Sword of Symphony, the upcoming music-based JRPG from solo developer Stephen Ddungu, is again back in the public eye. After director Sam Raimi’s Doctor Strange in the Multiverse of Madness hit theaters earlier this month, Ddungu’s fans took to Twitter to share a strange event: a certain fight scene in the Doctor Strange sequel looks so much like Sword. or Symphony that many suspect Marvel Studios may have copied a sequence from Ddungu’s Kingdom Hearts-inspired game.
Ddungu has been working on Sword of Symphony for about two years now, showing off bits of the development on social media sites like TikTok and Twitter. Initially starting as his college graduate degree, the game quickly exploded due to its obvious black protagonist and super-flickering rhythm-based combat where the player’s character used magical musical notes to defeat enemies. While it takes some inspiration from Kingdom Hearts, Ddungu noted on his Patreon that Sword of Symphony also draws from other JRPGs like Final Fantasy and NieR: Automata. It’s easy to see why it became so popular when you visit some gameplay. The game’s Twitter account has about 50,000 followers, and the reveal video garnered millions of views on TikTok.
So it was weird for many people who left Doctor Strange in the Multiverse of Madness after it hit theaters worldwide on May 6th to see such striking similarities. There’s a fight scene in the Doctor Strange sequel where the titular hero, played by the charming Benedict Cumberbatch, fights himself using musical symbols for things like half and quarter notes. Sword of Symphony also uses musical notes, but what supposedly makes the two scenes nearly identical is how they are performed.
In the Doctor Strange battle, the main character shoots an ethereal music bar at a copy of himself, which blocks it with an energy circle. While radiating magic and projecting energy is typical of the Doctor Strange universe, this fight in the movie looks exactly like Sword of Symphony combo videos in which the protagonist uses energy to create magical musical notes. The film scene even features bright musical sounds that are in sync with the action, which strongly reflects the sound design of Sword of Symphony. The similarities are truly eerie.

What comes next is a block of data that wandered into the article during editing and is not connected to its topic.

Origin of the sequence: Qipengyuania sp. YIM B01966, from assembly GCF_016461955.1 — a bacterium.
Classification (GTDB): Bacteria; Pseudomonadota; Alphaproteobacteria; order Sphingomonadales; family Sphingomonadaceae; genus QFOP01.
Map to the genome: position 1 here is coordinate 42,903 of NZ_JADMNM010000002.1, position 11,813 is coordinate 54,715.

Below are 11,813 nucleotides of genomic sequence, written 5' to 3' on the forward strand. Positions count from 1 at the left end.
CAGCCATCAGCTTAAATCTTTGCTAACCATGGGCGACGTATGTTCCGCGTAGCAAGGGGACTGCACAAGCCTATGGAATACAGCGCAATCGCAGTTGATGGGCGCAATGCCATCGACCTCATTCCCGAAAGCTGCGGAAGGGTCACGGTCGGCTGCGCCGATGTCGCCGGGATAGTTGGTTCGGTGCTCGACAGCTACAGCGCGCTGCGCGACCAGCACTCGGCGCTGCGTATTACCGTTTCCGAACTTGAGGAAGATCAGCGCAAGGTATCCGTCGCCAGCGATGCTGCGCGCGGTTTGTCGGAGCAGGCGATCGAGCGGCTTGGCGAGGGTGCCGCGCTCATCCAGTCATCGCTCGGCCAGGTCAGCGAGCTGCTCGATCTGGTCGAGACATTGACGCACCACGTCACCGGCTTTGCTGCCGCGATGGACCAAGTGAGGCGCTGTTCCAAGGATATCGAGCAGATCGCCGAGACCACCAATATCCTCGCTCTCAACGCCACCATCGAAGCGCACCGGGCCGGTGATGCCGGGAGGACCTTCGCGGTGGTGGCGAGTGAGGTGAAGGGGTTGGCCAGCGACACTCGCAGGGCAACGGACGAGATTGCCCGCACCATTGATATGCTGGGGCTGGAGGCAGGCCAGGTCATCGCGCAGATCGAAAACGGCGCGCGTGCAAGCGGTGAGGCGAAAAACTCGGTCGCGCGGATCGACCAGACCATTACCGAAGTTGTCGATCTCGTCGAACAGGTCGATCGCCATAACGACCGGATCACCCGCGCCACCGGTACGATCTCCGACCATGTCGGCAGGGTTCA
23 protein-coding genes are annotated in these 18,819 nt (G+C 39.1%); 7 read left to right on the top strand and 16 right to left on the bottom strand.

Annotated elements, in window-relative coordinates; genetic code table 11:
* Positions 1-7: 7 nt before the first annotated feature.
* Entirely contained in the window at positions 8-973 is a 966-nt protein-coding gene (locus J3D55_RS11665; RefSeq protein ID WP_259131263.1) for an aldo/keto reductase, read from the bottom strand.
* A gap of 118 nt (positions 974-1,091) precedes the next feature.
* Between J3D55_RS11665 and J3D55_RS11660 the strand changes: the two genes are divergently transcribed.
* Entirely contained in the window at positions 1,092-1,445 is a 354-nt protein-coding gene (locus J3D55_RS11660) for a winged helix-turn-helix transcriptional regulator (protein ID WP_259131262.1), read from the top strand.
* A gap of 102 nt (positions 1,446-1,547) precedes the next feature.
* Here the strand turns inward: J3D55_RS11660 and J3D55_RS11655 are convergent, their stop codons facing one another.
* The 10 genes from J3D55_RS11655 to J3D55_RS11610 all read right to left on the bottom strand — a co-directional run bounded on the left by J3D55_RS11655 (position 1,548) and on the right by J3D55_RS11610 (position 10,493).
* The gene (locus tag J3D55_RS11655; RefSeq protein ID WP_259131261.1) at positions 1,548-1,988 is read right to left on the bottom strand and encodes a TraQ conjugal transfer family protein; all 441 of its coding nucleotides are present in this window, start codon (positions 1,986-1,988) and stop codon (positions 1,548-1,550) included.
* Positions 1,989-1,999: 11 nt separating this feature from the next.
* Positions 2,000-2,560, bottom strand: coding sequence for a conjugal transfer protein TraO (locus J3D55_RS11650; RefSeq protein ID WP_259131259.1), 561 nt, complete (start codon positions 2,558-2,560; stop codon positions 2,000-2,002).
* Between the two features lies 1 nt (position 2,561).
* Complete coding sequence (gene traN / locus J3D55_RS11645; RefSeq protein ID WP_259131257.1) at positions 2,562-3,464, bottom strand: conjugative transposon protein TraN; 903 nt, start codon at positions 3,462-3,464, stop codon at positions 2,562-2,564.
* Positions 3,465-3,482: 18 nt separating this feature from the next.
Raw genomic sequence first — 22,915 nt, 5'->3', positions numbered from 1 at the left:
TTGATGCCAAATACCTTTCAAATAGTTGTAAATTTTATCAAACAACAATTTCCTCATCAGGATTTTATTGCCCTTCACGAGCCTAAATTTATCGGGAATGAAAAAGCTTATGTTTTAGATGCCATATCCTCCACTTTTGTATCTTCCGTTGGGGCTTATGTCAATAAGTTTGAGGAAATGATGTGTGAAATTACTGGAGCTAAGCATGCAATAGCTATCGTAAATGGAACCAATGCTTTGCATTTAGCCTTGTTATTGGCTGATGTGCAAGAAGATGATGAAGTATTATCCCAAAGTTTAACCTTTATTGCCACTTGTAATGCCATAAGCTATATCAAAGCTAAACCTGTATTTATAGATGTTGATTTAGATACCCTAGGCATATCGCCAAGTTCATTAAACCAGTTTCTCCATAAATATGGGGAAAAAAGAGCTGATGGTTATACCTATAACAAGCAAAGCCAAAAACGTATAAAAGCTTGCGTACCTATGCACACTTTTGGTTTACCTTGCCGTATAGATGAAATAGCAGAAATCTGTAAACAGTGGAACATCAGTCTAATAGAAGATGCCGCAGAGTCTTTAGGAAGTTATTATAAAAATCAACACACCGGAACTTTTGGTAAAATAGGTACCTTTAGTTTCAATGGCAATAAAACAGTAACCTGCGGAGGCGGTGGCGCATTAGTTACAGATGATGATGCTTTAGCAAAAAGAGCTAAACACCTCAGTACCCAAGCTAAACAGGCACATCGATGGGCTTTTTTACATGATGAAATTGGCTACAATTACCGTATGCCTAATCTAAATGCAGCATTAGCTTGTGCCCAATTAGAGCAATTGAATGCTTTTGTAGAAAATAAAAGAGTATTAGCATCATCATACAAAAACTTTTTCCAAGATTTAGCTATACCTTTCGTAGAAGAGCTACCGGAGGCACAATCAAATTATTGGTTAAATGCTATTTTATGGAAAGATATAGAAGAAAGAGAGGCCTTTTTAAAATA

People took to social media to discuss the matter, with many echoing the feeling that they immediately thought of Ddungu and Sword of Symphony when watching that particular Doctor Strange battle sequence. Ddungu was also shocked by the equality, saying he “wouldn’t be surprised” if Marvel copied him during the film’s “major” reshoots. You can also see the same kind of comments all over his TikTok.
Ddungu told us via Twitter DMs that the music fight scene in Doctor Strange in the Multiverse of Madness was born during those reshoots, which started about three months after Sword of Symphony launched online.
“Based on a large number of primary sources supporting the idea they did, I’d say it’s ‘very likely,’ and I wouldn’t be surprised if it were true,” Ddungu said. Therefore, all sources (citing the people who directly made the film) strongly imply that the scene was not in the film’s original script and that it was a last-minute action performed at least three months after the Sword of Symphony. Went viral and received praise for its concept. So when everyone tells me they looted my work, I can understand why people have that opinion after examining the surroundings evidevidencedungu said he knows the idea of fighting with music is not new. That’s why he didn’t patent it or anything. The broader point he was trying to make, Ddungu said, is that “the way I express the idea is original, not necessarily the core idea itself, and other franchises using the concept do it in their unique way. .” What rubs him the wrong way is that if his work was copied, Marvel Studios and Sam Raimi “could have executed the idea in their unique way” rather than come out with something that “everyone has commented that it looks like an attempt to copy mine with infinitesimal changes.” He only hopes major studios give credit if the work of others inspires them but says studios “are not obligated if I simply inspire them.” He would work with Marvel if it approached him.
“I feel like it has nothing to do with the fact that I’m a black creator, but instead (if it’s true they copied me) it’s another case of creatives pushing ideas from other creatives, which is not uncommon for major production studios.”
We have reached out to Disney and Marvel Studios for comment.